How has our own journey been? Without the selective and creative memory, I’m guessing that it is just as good right now as God’s people had it. Now, of course, that may seem a bit uncomplimentary at the moment, God’s people are wandering around in a desert, they’re hungry, and they are quite afraid that they have become the victims of a mass murderer.
But like us, they’ve got the promise of God. They’ve been delivered, and so have we. They’ve begun a journey to a new land, we’ve begun a journey to eternal life. And all along the way, like them, we’ve seen the glory of God. Let us not forget that. And let us not forget it when times get tough, or when fear settles into our camp.
I am totally convinced that it was part of God’s sovereign purpose for the people of Israel to get a little bit hungry. That sounds cruel at first, but they really need to have their memory repaired. For a people who have been so marvelously blessed by God, the threat of hunger and death should never have been a problem. There should have been more faith in evidence than that. There should have been more trust in God’s ultimate promise. There should have been a holy sense of anticipation to see what God would do next. After all, they’d just experienced a whole string of things that God had been doing next, one right after the other. And this is where a healed memory and trust in God’s promises come together. I like to think of it as the joy of the journey. We look back, and we celebrate God’s acts of glory in our past, we give thanks for where we are now, and then we eagerly anticipate what it is that God will next. But without that sense of God’s acts in the past, thankfulness for the moment, and godly anticipation for what God will do next, our faith will falter and fear will settle into our camp.
And so to cure his people’s lack of faith, God will do something next to build up that weakening faith. And what God does will be nothing less than an affirmation of the original promise. It is more proof that God is truly bringing them into the land that he has promised them. God will fed them in the wilderness through yet another act of glory. Here’s how it is introduced in verses six and seven. “In the evening you shall know that it was the Lord who brought you out of the land of Egypt, and in the morning you shall see the glory of the Lord…”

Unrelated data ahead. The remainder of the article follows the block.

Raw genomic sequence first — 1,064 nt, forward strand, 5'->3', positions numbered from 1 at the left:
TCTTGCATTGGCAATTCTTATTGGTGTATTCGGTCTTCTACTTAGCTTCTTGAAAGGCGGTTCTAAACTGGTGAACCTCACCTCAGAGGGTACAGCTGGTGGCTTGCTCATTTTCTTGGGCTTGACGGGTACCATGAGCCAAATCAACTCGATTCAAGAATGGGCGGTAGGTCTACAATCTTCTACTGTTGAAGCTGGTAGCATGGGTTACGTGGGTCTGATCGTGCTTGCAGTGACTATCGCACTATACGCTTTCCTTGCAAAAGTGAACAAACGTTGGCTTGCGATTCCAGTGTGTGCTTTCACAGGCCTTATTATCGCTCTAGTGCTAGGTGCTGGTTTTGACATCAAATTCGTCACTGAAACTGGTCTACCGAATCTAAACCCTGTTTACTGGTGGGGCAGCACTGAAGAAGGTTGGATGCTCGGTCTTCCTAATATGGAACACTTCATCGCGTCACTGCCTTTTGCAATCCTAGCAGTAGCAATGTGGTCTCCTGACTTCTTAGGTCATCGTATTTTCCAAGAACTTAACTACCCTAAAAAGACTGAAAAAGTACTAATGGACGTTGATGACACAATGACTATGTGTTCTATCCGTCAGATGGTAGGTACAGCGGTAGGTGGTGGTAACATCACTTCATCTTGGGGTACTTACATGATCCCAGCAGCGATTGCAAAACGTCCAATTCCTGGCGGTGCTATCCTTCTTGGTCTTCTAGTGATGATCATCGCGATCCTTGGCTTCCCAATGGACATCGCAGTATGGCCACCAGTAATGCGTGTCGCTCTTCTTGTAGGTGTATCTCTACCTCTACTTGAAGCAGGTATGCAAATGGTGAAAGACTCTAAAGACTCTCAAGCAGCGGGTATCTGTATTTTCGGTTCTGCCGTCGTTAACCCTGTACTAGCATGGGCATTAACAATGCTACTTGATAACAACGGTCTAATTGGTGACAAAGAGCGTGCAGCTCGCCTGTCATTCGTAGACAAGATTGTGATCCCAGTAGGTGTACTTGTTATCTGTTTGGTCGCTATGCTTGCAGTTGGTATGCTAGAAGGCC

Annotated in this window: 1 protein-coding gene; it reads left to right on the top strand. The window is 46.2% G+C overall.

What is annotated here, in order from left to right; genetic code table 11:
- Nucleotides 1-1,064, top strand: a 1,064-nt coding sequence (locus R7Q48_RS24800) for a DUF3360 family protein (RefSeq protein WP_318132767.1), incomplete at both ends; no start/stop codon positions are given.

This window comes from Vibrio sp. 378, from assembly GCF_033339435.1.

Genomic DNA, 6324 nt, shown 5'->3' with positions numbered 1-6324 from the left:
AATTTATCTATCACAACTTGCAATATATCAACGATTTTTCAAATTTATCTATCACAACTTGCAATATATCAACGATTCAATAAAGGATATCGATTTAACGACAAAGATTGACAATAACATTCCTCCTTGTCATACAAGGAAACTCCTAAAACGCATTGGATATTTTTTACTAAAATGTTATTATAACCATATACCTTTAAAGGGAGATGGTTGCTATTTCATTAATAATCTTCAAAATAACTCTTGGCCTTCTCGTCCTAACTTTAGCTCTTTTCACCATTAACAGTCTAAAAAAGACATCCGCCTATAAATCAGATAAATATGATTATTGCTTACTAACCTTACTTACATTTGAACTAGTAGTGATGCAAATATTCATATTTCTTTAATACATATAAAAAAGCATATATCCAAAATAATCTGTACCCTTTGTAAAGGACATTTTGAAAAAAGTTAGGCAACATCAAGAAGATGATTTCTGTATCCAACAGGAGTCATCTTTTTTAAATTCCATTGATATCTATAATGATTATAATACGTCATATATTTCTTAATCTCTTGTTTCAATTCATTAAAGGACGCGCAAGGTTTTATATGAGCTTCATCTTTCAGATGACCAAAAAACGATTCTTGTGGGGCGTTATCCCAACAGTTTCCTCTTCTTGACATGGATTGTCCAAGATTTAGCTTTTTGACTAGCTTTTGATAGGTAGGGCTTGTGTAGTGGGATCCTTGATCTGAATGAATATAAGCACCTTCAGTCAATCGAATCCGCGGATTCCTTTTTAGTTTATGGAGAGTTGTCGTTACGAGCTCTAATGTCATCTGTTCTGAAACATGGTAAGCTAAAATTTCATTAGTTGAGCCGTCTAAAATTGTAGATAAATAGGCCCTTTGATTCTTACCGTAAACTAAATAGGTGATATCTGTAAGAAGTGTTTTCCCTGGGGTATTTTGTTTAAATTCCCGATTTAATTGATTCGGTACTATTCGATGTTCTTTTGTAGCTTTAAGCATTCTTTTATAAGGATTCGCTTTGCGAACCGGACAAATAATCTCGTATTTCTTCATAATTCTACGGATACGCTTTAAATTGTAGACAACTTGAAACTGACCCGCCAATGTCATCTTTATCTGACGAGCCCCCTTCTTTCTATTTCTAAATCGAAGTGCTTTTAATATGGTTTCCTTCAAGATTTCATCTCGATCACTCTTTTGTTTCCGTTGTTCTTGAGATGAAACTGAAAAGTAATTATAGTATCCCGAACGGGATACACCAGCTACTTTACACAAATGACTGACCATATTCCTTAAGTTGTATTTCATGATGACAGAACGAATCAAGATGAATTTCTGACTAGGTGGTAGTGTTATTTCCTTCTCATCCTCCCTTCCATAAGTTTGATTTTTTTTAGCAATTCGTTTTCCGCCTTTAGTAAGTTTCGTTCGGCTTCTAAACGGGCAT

And that evening, quail settled upon that panicked camp and the people ate their fill and were satisfied. And in the morning, the glory of the Lord appeared in the form of a fine, flaky substance. And the people said, “Manna?” What is it? And it was good to eat. It was bread from heaven, and it, too, satisfied hunger. There was a test though, to see if people would really have faith in God, and not try to gather tomorrow’s bread today. But of course some people lacked faith, and they got greedy, and they tried to amass riches in bread. But by morning, those of little faith and great greed discovered that the extra bread that they had gathered had bred worms and grown foul. I think that’s kind of funny. I don’t think the punishment for greed and lack of faith came with the worms and with the foul smell. I’m
pretty sure it came that morning when folks tried to sneak out of their tents carrying a bucket of steaming, fetid wormy slime, reeking literally to high heaven, trying to scout out a place to dump it. It must have been quite comical to observe. If only all lessons in faith came to us this easily.
We live in an uncertain world, there is no question about that. It grows more and more uncertain each day, more and more resembling that stinking bucket of wormy slime that our forebears were trying to hide. But rest assured in this: as it was in the desert with the people of Israel, so it is also now. All falls within the sovereign purposes of God. As this world spirals out of control, we have a promise, this day, of living in the glory and awesome power of God. God’s people have always lived in the glory of God, God’s people have always received their daily bread, and the faithful among God’s people have learned to trust in God’s promise. There is no reason to believe that God has abandoned us in the wilderness. Our future, however uncertain, is assured. We are on a joyful journey to the Promised Land, and God will sustain us until we get there. And so we need to ask ourselves, first of all, do our memories need to be straightened out? And secondly, do we really believe that God is with us, here in this moment? And finally, can we develop a sense of Godly anticipation, in terms of what God is about to do next? If we can do these things, we will indeed experience the joy of the journey.